Coronavirus Crisis: The Unexpected Gift to Narcissists
The pandemic forces a reset of self-aggrandizing demands for control.
Posted Apr 05, 2020
You probably know at least one of them, and as a practicing psychologist in New York City, I have treated many of them. The narcissist is that person in your life who always seems to crave admiration, often acts entitled and selfish, and more often than not seems unable to experience genuine empathy for the emotional hurt and suffering of others.
The narcissist is often a victim of their own deeply embedded insecurities and poor parenting, which failed to teach the importance of humility, emotional generosity, and the ability to put oneself in touch with the feelings of another.
Narcissistic tendencies in a person often lead to relationship problems, drug and alcohol abuse, anger management difficulties, and depression. These problems often show themselves when the narcissist is denied what they believe or expect is their “right” to have.
Their unrealistic “demand” for control and the disappointment that frequently follows often bring them into my office. Often, hours and hours of therapy appear futile in changing the narcissist's demand that the world and people be and act exactly the way that they “should” behave. They demand unconditional control.
But something quite fascinating has occurred with many of these patients since the coronavirus pandemic emerged. They have been forced to give up the precious control that they felt they must have to keep their lives in order and to be happy. Their ideas of how the world “should“ treat them have been turned upside down and have challenged them to seriously rethink their deeply held beliefs about their importance and superiority over others in their lives.
A few examples of these potentially profound changes may be helpful. A young man in the entertainment field has labeled himself a sex addict. His sexual appetite was voracious and he had little regard for the feelings of his many partners. As a consequence of being quarantined in place indefinitely, and unable to cohabitate with anyone, he is now considering the idea that he can survive and develop joy and satisfaction in his life in other ways. No therapist in the world could have matched the power of the forced “reset” in his thinking about how he had misused people and disregarded their feelings.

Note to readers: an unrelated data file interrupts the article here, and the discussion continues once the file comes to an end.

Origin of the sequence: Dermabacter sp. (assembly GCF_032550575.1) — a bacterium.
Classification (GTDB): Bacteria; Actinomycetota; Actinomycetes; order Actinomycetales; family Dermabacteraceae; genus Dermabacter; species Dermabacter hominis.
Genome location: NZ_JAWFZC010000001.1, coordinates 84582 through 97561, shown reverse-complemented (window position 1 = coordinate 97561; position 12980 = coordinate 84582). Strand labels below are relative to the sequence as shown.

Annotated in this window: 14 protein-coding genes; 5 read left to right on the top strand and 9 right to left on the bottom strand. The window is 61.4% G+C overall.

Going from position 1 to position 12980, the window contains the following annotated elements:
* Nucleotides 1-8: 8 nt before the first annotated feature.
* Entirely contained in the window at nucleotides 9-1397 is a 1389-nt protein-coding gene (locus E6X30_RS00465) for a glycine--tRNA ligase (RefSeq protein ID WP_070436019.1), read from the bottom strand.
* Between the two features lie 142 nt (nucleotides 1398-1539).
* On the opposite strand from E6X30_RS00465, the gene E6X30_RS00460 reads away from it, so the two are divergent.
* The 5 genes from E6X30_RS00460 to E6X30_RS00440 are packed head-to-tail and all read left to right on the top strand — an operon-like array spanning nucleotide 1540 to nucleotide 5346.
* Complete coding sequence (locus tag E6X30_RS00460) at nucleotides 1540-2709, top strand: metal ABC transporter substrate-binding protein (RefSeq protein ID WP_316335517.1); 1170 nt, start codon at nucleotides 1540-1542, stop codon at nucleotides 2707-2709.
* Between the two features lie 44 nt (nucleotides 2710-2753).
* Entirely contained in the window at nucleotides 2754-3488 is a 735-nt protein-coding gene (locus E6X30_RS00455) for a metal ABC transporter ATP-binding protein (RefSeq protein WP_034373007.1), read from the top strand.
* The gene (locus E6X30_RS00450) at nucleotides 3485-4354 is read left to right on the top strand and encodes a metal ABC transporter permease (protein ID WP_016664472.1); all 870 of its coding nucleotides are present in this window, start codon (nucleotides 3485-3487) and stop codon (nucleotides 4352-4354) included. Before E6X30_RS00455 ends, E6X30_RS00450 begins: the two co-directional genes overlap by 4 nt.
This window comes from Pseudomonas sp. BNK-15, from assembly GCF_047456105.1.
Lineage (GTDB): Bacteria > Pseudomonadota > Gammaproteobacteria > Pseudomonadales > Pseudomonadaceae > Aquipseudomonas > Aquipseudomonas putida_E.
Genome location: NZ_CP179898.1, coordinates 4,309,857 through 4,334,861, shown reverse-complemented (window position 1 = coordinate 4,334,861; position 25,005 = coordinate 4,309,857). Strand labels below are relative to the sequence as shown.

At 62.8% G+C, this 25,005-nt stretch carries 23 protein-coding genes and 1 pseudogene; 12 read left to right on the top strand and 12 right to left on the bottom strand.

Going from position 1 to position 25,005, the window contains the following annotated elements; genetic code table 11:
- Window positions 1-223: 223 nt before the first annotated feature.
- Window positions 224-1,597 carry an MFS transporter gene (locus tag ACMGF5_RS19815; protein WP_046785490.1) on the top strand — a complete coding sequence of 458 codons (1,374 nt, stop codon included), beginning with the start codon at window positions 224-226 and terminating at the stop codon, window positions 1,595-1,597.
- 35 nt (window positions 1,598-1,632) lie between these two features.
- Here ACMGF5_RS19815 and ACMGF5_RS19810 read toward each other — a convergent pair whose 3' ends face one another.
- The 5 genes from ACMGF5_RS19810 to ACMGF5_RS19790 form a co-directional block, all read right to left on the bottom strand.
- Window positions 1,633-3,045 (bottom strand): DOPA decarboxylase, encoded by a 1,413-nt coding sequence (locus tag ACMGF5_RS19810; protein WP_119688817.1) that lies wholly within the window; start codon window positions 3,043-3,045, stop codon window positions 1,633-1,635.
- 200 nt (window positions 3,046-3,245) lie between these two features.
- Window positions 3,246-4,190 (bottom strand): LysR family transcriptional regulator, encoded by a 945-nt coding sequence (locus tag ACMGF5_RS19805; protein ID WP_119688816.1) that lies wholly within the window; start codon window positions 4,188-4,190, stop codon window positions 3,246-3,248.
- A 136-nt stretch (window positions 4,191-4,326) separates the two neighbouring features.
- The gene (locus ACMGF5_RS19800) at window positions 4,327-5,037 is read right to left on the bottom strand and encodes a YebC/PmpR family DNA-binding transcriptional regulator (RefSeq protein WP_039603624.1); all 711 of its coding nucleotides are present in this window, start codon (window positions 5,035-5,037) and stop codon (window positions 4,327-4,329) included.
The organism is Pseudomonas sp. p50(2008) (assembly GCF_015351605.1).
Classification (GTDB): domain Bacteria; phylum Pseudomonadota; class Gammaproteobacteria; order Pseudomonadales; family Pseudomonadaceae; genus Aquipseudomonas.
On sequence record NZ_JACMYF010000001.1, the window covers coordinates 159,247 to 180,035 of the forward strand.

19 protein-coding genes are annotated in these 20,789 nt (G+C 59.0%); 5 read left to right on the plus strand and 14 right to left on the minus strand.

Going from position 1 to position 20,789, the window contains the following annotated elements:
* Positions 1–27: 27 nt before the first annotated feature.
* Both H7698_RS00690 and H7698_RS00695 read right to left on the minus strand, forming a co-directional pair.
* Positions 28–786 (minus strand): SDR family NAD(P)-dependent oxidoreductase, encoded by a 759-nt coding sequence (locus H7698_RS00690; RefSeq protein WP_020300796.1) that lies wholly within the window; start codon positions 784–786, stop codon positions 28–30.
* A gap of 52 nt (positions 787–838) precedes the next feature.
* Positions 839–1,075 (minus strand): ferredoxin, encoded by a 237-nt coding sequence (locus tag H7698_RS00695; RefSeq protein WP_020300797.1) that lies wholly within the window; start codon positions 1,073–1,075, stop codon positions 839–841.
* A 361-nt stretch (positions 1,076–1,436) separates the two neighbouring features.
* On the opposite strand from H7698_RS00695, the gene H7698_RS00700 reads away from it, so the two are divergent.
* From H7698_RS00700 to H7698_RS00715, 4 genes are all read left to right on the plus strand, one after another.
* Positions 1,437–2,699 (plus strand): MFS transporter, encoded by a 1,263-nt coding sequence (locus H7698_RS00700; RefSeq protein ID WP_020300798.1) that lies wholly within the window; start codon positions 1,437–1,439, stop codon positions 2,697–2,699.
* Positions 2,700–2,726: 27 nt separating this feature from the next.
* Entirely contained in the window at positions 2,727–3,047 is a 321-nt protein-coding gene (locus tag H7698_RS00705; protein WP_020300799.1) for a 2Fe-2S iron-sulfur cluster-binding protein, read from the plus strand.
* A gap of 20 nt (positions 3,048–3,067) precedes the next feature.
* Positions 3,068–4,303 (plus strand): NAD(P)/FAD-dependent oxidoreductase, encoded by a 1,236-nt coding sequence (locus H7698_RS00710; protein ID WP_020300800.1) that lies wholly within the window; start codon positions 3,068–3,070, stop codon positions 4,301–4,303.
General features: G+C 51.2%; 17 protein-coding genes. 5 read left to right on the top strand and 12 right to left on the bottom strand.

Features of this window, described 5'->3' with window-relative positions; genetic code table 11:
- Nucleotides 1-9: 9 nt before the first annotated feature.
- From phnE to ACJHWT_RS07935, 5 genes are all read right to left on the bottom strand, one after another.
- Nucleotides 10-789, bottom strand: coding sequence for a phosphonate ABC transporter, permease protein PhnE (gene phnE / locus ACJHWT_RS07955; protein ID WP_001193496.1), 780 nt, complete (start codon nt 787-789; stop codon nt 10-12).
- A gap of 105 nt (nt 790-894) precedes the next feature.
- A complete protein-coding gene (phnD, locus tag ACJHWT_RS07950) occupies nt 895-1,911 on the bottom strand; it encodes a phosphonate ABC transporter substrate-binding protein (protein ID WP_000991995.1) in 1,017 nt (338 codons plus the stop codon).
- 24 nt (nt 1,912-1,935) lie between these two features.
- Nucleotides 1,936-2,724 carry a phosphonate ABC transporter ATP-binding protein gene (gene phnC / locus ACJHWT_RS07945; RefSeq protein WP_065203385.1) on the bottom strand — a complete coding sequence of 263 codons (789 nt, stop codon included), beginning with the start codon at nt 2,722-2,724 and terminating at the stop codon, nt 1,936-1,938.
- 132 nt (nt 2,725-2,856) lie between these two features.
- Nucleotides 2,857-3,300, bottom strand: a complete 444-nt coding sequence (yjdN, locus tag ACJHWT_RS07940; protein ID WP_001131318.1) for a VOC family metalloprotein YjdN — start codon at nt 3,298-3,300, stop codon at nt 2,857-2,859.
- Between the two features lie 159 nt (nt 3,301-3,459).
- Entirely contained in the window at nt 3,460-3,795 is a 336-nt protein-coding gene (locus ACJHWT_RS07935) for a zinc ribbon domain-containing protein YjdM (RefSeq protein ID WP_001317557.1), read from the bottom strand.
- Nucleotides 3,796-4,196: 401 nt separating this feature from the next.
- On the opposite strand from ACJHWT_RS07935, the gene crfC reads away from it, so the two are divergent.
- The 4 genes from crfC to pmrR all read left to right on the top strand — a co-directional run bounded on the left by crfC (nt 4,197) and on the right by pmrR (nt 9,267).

A young woman I work with had little understanding of why, for years, other women would not remain friends with her and failed to reach out to her to plan time together. It became clear that she always one-upped them and frequently interrupted them when chatting. She demanded control, thought she was smarter than any of her friends, and displayed little interest in their lives. Since she is now only able to interact remotely, she and I are able to practice active listening and sharing her own insecurities with others. Not being face-to-face has allowed her to be more introspective, more vulnerable, and more willing to accept others' opinions without immediately dismissing them.
Another patient would spend countless hours and money shopping obsessively to capture her ”perfect“ look, hours more applying and reapplying her makeup, and then regularly complaining to her friends about how she coveted attention from every man she met. With television and internet messages of human suffering and horrific hospital images bombarding her, her awareness that there was a world around her that she had always dismissed as unimportant grew.
The period of lockdown Is helping her to reset her demand for physical perfection (in truth, right now nobody gives a damn), and she is, for the first time in her life, volunteering to deliver food to the elderly in her neighborhood.
The COVID-19 horror is affording self-involved, entitled, unempathic individuals an extraordinary opportunity to pause, to take the foot off the self-aggrandizing pedal, and to take a good, hard look at themselves and what their lives really could be about.
Teaser image: NiE PROJECT/Shutterstock